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‘We will find you’: Queens DA, NYPD bust man with arsenal of ghost guns, issue warning to smugglers and sellers

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Queens District Attorney Melinda Katz and the New York Police Department announce their fourth ghost gun bust within the past few months — and they had a blunt message for anyone who dared to buy or smuggle these phantom firearms into town.

“If you think you can get away with bringing gun parts into our borough, we will find you, we will prosecute you, we will dismantle the polymer pipeline,” Katz said while standing above a table overflowing with confiscated firearms on Oct. 21.

Officials showcase a handgun that can be transformed into an assault rifle. Photo by Dean Moses

The District Attorney’s office laid handguns, sniper rifles, assault rifles, and 32,000 rounds of ammunition bare on Thursday afternoon.

This arsenal that could have supplied a small army was retrieved from one man alone: 36-year-old Jonathan Santos, a resident of Richmond Hill. Charged with multiple counts of criminal possession, criminal sale of a firearm, and more, he is facing up to 30 years in prison if convicted.

There were 21 firearms, a bullet proof vest, as well as bags of bullets filled to the brim. Photo by Dean Moses

Although the guns are off the streets, Katz pointed out another serious cause for concern. Many of the firearms retrieved are “ghost guns,” meaning that they are made up of a series of individual components that, when combined, make a weapon with no serial number. For a few dollars, any individual — including those legally barred from owning firearms, such as certain ex-felons — can buy a ghost gun kit and make a lethal weapon of their own.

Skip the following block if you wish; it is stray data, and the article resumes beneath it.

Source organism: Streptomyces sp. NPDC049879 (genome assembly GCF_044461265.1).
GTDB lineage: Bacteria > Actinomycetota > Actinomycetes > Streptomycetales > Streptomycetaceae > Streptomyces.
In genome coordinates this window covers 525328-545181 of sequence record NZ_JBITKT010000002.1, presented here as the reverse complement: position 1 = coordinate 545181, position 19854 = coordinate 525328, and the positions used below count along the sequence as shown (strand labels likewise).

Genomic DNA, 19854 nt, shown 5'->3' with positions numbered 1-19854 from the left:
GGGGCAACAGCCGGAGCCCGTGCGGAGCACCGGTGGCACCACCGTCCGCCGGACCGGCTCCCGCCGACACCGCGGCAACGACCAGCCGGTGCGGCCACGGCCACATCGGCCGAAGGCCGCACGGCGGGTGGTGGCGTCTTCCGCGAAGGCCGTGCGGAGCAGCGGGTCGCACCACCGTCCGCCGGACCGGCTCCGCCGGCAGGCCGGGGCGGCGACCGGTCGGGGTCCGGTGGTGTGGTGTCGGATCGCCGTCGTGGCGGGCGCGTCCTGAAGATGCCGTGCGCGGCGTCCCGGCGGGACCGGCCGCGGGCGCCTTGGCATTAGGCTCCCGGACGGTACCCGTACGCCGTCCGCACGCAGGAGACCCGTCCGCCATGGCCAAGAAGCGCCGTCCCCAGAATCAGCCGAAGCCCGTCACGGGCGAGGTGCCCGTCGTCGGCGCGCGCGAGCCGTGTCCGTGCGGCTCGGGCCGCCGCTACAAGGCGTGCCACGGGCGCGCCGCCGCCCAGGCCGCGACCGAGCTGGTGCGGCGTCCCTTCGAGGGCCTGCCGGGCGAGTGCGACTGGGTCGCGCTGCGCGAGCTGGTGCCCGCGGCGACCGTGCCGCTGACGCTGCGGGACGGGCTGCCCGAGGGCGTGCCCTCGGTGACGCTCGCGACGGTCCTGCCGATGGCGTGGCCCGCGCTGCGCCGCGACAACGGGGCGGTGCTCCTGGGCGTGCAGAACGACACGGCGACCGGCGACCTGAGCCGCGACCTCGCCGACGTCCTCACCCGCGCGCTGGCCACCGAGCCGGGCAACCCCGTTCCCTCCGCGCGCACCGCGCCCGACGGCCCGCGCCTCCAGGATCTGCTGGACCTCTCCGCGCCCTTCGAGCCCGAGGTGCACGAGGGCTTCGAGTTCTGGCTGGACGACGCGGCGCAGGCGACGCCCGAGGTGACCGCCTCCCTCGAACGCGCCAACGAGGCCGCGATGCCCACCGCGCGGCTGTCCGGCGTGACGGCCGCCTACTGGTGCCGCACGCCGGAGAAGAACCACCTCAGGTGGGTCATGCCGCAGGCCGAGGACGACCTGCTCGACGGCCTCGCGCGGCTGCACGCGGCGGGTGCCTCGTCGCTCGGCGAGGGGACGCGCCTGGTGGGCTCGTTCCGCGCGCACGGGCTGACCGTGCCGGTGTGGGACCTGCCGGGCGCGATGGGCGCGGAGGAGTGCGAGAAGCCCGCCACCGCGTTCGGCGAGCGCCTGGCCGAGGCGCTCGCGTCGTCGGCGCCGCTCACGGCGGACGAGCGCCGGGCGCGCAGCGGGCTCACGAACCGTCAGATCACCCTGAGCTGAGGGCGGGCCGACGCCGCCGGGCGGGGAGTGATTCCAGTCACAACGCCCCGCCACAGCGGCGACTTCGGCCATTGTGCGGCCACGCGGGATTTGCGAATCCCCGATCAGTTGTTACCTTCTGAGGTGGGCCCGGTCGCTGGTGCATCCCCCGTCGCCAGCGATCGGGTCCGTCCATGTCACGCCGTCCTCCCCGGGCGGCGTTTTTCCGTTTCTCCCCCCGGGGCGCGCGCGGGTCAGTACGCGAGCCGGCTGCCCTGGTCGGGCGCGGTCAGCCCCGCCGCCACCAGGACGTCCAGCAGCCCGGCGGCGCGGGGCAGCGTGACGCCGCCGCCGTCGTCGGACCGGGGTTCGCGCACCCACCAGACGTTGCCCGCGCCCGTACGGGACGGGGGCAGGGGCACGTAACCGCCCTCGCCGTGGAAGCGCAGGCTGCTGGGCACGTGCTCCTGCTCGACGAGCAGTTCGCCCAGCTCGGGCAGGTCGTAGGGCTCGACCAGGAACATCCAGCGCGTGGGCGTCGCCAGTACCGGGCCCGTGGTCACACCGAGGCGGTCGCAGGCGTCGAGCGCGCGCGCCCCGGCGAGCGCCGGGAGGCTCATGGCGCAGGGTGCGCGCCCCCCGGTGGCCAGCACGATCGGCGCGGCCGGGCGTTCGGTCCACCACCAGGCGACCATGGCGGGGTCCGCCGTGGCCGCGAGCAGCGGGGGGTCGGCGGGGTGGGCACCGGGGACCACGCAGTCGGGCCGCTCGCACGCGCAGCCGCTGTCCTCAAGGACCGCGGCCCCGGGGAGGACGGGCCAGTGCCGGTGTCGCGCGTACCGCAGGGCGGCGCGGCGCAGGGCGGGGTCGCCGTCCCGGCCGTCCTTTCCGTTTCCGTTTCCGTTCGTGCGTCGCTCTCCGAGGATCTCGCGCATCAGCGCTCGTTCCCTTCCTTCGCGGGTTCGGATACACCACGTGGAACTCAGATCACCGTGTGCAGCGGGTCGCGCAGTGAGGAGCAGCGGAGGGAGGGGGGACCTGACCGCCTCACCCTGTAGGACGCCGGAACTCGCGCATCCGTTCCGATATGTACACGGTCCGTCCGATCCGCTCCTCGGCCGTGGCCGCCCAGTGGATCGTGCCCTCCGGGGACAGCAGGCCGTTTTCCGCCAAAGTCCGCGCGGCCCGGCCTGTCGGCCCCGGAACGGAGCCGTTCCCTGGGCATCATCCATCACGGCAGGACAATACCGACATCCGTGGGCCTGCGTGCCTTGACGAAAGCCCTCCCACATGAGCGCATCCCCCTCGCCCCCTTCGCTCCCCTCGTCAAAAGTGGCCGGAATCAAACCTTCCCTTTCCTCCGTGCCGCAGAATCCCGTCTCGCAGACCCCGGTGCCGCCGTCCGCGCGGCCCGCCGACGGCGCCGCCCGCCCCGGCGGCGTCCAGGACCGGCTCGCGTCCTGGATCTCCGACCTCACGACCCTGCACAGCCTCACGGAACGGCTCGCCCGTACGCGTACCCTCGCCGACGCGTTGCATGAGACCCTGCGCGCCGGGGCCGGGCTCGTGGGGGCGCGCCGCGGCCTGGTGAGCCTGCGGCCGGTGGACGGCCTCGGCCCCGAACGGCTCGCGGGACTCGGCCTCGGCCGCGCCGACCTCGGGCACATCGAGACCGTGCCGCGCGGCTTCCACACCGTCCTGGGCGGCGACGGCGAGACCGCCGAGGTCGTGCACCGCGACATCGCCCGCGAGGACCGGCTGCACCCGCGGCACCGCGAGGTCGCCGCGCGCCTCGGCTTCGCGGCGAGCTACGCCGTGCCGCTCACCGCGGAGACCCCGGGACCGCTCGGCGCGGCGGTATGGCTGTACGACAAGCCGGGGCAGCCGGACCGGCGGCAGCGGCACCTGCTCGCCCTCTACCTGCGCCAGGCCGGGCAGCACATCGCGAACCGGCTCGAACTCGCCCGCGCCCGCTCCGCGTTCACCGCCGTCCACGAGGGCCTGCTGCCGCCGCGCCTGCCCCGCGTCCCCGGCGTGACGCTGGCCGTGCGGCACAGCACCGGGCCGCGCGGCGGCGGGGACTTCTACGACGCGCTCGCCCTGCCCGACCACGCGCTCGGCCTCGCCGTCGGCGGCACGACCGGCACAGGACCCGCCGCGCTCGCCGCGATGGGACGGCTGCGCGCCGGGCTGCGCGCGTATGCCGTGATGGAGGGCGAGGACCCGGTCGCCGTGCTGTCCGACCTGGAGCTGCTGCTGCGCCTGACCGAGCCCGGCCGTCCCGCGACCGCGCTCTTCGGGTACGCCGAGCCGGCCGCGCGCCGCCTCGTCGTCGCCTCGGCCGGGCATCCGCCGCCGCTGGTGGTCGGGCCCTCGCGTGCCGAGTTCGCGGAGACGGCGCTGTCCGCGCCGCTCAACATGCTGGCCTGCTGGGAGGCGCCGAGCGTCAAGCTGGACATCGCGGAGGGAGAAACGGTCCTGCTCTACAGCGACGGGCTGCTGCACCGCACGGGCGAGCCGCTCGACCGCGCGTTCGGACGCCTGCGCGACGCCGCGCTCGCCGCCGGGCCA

“My office is working in partnership with the NYPD to take these tools of death off our streets and hold accountable those who seek to profit by selling them,” Katz said.

Queens District Attorney Melinda Katz holds up a ghost gun. Photo by Dean Moses

Thanks to these removable and attachable parts, handguns can be transformed into automatic rifles by simply slotting them into other components. This means sellers can profit from distributing mere ingredients that can be mixed and matched, leading to the trade of these ghost guns being dubbed the polymer pipeline.

“I call it the polymer pipeline because a crucial component of these ghost guns is made of durable polymer plastic,” Katz said.

Each of these weapons can be sold in pieces without serial numbers, allowing buyers to customize a deadly machine. Photo by Dean Moses

Santos resides at 102nd Street in Richmond Hill and was arraigned on Oct. 20 on a 251-count complaint after 31 firearms, several of which were ghost guns. Police also seized 110 high-capacity magazines and three silencers from his possession.

The District Attorney’s office affirms that Santos does not have a license to own firearms in New York City.

While surveying Santos on Oct. 18, investigators allegedly observed placing a long-gun into the trunk of his Chrysler 300. Soon after, detectives were granted permission to search his home, where they found even more illegal guns.

Members of the NYPD joined Queens District Attorney Katz to announce a ghost gun takedown. Photo by Dean Moses
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